Where: Chan Centre for the Performing Arts
When: Jan. 30–Feb. 1, 7:30 pm; Feb. 2, 2 p.m.
Tickets and info: From $11.50, tickets.ubc.ca
Opera fans have a chance to hear a neglected work by a major composer of the last century when Nancy Hermiston’s University of British Columbia Opera Ensemble mounts the first Canadian performance of Mieczysław Weinberg’s The Passenger.
The four performances are presented in conjunction with a symposium commemorating the 75th Anniversary of the Liberation of Auschwitz-Birkenau, curated by the UBC Modern European Studies Program.
Hold on a second. Who was Weinberg, and how on earth can we consider him one of the major composers of the last century?
The simple reason most of us don’t know about him is that he was the wrong person in the wrong place at a very wrong time. Despite daunting circumstances, Weinberg was a hard worker who produced music of considerable quality; only now, a century after his birth, is his work is becoming more widely known.
Born in Warsaw in 1919, Weinberg fled from the 1939 German invasion of Poland to the Soviet Union, settling first in Minsk, then Tashkent.
Dmitri Shostakovich became his mentor, friend, and, to some degree, protector. Weinberg finally settled in Moscow, but faced terrible obstacles as a Jew in Stalin’s USSR. His music was capriciously banned; he was put under surveillance and charged with anti-Soviet activity.
Though his reputation was rehabilitated following Stalin’s death, performances of his music were overwhelmingly domestic; and given western antipathy to much post-war Russian music, his work won few international champions during his lifetime.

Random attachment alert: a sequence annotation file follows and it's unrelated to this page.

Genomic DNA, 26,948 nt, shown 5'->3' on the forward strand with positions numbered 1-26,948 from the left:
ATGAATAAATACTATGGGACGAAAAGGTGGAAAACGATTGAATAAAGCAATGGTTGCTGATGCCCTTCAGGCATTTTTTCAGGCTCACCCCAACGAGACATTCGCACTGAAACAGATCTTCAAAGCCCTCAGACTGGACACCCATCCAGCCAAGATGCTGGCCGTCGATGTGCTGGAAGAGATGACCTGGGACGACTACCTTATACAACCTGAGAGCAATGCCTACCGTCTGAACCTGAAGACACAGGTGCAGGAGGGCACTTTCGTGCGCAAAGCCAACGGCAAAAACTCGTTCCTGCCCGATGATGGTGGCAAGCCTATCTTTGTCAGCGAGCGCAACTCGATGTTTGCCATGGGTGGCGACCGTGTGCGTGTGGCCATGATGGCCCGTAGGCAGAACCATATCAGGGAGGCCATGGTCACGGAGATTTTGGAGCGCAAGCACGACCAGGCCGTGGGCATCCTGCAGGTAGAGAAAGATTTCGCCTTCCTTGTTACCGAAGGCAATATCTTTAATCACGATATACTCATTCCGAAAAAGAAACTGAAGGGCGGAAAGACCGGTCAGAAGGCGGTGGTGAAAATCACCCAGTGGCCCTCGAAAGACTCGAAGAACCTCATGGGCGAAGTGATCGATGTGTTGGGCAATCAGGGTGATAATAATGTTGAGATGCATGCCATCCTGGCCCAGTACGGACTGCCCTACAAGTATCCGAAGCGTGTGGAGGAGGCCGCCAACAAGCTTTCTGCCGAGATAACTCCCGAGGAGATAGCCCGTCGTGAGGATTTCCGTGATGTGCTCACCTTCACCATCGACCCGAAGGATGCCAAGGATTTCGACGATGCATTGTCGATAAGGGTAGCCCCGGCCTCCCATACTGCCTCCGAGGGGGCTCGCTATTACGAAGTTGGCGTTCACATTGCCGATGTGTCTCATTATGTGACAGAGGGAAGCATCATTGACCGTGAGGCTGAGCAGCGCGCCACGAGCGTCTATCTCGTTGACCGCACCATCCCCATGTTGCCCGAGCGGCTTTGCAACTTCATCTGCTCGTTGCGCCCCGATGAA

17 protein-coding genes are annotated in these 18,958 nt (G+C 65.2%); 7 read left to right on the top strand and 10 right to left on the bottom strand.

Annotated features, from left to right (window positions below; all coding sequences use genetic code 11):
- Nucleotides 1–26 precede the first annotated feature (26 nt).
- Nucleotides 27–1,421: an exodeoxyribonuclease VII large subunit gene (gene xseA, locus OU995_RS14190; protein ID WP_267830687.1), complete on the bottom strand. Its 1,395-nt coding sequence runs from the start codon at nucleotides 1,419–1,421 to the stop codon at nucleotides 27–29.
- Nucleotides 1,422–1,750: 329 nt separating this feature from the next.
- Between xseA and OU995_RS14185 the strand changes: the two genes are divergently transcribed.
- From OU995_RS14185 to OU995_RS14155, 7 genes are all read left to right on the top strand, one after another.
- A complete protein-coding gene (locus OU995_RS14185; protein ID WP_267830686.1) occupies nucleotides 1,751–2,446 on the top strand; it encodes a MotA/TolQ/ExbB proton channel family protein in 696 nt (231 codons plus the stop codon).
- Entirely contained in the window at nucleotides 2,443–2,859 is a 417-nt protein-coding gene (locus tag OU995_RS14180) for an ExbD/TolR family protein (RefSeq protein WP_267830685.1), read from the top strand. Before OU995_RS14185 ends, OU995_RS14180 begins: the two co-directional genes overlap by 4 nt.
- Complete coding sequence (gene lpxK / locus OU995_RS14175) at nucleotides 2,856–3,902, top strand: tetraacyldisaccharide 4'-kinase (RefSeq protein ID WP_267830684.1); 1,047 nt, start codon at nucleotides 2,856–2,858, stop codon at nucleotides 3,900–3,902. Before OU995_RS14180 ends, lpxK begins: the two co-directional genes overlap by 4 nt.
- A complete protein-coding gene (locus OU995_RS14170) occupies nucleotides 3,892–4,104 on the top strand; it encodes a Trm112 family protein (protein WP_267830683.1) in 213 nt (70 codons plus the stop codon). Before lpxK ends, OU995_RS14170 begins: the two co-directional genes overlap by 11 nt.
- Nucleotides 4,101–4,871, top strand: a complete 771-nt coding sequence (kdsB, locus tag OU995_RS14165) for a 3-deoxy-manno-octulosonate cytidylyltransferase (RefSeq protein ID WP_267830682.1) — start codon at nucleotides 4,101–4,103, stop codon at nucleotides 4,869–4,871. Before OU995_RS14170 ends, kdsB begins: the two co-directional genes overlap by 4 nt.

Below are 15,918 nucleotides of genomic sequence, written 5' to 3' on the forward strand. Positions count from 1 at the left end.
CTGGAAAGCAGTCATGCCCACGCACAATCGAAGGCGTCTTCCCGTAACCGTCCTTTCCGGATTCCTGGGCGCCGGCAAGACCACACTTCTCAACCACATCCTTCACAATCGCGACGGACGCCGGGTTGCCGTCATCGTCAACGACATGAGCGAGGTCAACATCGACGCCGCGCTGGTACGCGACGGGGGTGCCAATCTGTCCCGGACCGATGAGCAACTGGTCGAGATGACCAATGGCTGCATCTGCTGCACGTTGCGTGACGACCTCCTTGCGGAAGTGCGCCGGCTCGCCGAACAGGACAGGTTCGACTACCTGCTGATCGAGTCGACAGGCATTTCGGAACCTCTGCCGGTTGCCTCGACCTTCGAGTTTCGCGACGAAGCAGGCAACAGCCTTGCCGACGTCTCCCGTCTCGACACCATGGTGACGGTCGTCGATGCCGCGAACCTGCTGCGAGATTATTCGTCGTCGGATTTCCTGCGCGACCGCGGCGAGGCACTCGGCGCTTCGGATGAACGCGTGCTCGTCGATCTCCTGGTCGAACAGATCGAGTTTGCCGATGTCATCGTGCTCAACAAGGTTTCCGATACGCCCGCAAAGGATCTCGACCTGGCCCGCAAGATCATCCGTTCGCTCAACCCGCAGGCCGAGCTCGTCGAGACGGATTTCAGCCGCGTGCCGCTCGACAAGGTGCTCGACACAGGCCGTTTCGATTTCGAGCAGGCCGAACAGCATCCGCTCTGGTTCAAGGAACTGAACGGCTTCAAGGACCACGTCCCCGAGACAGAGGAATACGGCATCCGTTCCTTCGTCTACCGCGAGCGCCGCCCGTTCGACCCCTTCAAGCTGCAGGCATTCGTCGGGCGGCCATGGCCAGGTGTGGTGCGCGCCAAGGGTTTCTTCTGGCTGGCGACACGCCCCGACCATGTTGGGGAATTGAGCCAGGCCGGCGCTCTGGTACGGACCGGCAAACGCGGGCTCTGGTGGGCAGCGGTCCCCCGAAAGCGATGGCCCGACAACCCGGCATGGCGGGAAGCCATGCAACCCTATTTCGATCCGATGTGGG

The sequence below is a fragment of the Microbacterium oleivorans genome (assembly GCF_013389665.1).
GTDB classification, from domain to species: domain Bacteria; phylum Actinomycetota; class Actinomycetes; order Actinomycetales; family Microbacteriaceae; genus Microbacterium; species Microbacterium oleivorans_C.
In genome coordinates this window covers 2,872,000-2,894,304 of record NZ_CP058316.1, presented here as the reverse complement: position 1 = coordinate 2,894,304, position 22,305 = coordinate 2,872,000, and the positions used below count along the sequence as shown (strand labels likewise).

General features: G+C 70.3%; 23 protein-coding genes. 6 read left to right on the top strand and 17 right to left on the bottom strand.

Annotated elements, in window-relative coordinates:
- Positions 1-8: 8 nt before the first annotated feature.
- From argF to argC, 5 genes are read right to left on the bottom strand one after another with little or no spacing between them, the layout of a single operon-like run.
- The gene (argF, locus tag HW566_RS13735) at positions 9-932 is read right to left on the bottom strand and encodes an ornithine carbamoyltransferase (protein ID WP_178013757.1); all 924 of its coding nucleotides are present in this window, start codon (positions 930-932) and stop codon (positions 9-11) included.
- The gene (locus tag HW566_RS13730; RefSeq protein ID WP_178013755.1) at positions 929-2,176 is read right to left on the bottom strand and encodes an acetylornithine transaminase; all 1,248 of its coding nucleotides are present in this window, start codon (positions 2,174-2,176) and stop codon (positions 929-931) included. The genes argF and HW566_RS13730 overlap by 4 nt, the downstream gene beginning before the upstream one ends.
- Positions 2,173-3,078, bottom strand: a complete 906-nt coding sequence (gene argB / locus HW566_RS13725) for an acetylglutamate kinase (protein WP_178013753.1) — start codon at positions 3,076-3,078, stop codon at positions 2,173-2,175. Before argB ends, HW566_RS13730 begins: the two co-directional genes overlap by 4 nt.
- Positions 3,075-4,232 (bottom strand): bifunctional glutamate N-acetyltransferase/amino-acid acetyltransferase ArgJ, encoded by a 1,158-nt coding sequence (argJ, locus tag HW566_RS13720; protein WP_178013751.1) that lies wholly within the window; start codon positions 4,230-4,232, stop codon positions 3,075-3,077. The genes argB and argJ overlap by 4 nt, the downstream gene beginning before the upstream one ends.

Weinberg outlasted the Soviet era — just — dying in 1996. Today we are evaluating an important career which took place far removed from the limelight.
The Passenger, dating from the mid-1960s, was the first of Weinberg’s operas and is the piece that has enhanced his posthumous reputation.
He collaborated with Russian librettist Alexander Medvedev, who based his libretto on a 1959 Polish radio play by concentration camp survivor Zofia Posmysz.
British opera director David Poutney mounted the opera at the 2006 Bregenz Festival and introduced it to British audiences at the English National Opera. As Guardian critic Andrew Clements writes: “It tells the story of two women, Lisa and Marta, who meet on a transatlantic liner 15 years after Marta was a prisoner in Auschwitz where Lisa, now married to a German diplomat, was one of the SS guards. The action shuttles between the liner and the camp.”
The Passenger’s libretto is multi-lingual, though there will be English surtitles.
Hermiston says: “You will hear Polish, Russian, German, French, Czech, and English, plus a little Latvian, because people were sent to the death camps from all over Europe, every nationality. The musical content is just as varied, telling a story that is quite brutal, intense. Then you get these beautiful arias which are just heartbreaking.”
That such a momentous work addressing the horrors of recent history is being presented by a student company may seem extraordinarily ambitious. But Hermiston has always believed in a balanced-diet approach to major projects. Her singers do plenty of traditional repertoire, but learn contemporary works as well.
Given the 75th anniversary of the liberation of Auschwitz on Jan. 27, mounting the Canadian premiere of The Passenger is both timely and appropriate.
And, as Hermiston told me with considerable passion, “You would think after such a moral catastrophe we would have learned something.” Citing a litany of contemporary outrages from the news,she forcefully asserts: “This is absolutely the right thing for a university to present.”
“The students are very moved in rehearsal,” she notes, “and I remind them that there will be survivors of the Holocaust in the audience,” adding that life in Vancouver has been inestimably enriched by Holocaust refugees and survivors.
“So many of them donated generously to UBC in particular, and so will go on giving for generations.”
A work with the moral force of Weinberg’s The Passenger has the ability to be both cathartic and transformative for contemporary audiences.
“The message at the end is simply ‘Do not forget us.’” says Hermiston. “It’s our responsibility to make sure this horrible crime is not forgotten. Because ghastly things are still being done by human beings to other human beings.”